Weak and reversible inhibitors of cholinesterase(s), when coadministered in excess with a more potent inhibitor such as organophosphates, can act in a protective manner. The benzamide compound, metoclopramide, confers some protection (putatively via this mechanism) for cholinesterases against inhibition by paraoxon both in vitro and in vivo, after chronic small-dose exposure. Tiapride is a related benzamide. In this study, we compared the protection by metoclopramide and tiapride in rats acutely exposed to large doses of paraoxon with the therapeutic " gold standard," pralidoxime. Group 1 received 1 μmol paraoxon (approximately 75% lethal dose), Group 2 received 50 μmol metoclopramide, Group 3 received 50 μmol tiapride, Group 4 received 50 μmol pralidoxime, Group 5 received 1 μmol paraoxon + 50 μmol metoclopramide, Group 6 1 μmol paraoxon + 50 μmol tiapride, and Group 7 1 μ paraoxon + 50 μmol pralidoxime. All substances were administered intraperitoneally. The animals were monitored for 48 h and mortality was recorded at 30 min, 1,2,3,4,24, and 48 h. Blood was taken for red blood cell acetylcholinesterase measurements at baseline, 30 min, 24, and 48 h. With the exception of Group 7, in which some late mortality was observed, mortality occurred mainly in the first 30 min after paraoxon administration with minimal changes occurring thereafter. Mortality at 30 min was 0% in the metoclopramide, tiapride, and pralidoxime groups and 73 ± 20 (paraoxon), 65 ± 15 (paraoxon + metoclopramide), 38 ± 14 (paraoxon + tiapride), and 13 ± 19 (paraoxon + pralidoxime). Mortality at 48 h was 75 ± 18 (paraoxon), 67 ± 17 (paraoxon + metoclopramide), 42 ± 16 (paraoxon + tiapride), and 27 ±24 (paraoxon + pralidoxime). Metoclopramide does not significantly influence mortality after acute large-dose paraoxon exposure. Both tiapride and pralidoxime significantly decreased mortality in our model. The protection conferred by tiapride was significantly less than that conferred by pralidoxime at 30 min, but was not significantly different at 24 and 48 h.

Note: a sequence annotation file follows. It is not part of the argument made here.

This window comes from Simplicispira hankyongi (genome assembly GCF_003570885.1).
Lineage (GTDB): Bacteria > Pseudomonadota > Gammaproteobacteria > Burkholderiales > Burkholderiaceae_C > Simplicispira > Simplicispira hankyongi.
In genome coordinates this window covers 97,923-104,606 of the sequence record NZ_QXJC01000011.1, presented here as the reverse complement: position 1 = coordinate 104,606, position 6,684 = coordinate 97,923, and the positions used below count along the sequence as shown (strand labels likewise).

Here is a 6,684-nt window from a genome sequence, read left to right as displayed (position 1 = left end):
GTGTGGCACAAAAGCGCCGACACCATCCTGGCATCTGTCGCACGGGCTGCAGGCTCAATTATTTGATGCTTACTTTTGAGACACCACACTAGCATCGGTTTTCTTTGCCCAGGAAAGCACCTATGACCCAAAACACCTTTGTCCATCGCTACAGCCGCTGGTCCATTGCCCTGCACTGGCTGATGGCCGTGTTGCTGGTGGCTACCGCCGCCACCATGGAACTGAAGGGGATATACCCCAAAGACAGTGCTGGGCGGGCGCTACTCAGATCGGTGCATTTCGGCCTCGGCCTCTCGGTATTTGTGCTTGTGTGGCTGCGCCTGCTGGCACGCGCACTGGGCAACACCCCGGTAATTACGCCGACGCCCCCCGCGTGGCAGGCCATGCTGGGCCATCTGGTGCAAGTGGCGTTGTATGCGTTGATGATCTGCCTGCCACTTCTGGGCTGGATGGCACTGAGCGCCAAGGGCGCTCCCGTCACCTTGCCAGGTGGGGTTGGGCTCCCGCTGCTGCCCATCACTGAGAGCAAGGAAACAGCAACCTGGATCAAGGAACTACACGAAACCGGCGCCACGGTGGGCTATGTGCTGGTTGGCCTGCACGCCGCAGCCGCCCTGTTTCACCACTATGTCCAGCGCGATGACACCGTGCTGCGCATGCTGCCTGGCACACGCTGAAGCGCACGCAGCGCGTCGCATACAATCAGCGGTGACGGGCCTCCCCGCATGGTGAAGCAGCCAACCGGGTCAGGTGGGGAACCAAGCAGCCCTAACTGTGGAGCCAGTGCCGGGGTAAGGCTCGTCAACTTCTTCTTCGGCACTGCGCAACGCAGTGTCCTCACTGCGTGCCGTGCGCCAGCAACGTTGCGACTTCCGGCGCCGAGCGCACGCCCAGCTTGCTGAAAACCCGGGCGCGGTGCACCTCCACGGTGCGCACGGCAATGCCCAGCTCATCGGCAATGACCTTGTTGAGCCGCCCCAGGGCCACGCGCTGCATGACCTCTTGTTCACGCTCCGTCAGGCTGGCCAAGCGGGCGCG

|Number of pages||5|
|Journal||Anesthesia and Analgesia|
|Publication status||Published - Feb 2005|
ASJC Scopus subject areas
- Anesthesiology and Pain Medicine